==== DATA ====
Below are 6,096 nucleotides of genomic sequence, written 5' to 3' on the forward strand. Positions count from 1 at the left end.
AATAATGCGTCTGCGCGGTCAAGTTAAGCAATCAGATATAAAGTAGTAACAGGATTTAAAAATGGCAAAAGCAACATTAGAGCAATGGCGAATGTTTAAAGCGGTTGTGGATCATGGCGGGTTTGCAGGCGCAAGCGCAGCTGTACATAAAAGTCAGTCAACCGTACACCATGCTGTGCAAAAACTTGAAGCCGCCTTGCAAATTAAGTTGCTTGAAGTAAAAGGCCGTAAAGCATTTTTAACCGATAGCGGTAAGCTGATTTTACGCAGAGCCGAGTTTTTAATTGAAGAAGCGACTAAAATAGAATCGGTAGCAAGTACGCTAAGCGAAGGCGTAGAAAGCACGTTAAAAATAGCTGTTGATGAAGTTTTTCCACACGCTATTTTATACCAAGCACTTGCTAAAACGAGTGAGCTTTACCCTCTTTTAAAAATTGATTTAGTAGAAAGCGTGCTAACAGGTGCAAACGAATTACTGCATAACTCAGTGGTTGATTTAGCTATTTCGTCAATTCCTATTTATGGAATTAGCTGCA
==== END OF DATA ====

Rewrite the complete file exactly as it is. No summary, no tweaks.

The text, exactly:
Below are 6,096 nucleotides of genomic sequence, written 5' to 3' on the forward strand. Positions count from 1 at the left end.
AATAATGCGTCTGCGCGGTCAAGTTAAGCAATCAGATATAAAGTAGTAACAGGATTTAAAAATGGCAAAAGCAACATTAGAGCAATGGCGAATGTTTAAAGCGGTTGTGGATCATGGCGGGTTTGCAGGCGCAAGCGCAGCTGTACATAAAAGTCAGTCAACCGTACACCATGCTGTGCAAAAACTTGAAGCCGCCTTGCAAATTAAGTTGCTTGAAGTAAAAGGCCGTAAAGCATTTTTAACCGATAGCGGTAAGCTGATTTTACGCAGAGCCGAGTTTTTAATTGAAGAAGCGACTAAAATAGAATCGGTAGCAAGTACGCTAAGCGAAGGCGTAGAAAGCACGTTAAAAATAGCTGTTGATGAAGTTTTTCCACACGCTATTTTATACCAAGCACTTGCTAAAACGAGTGAGCTTTACCCTCTTTTAAAAATTGATTTAGTAGAAAGCGTGCTAACAGGTGCAAACGAATTACTGCATAACTCAGTGGTTGATTTAGCTATTTCGTCAATTCCTATTTATGGAATTAGCTGCA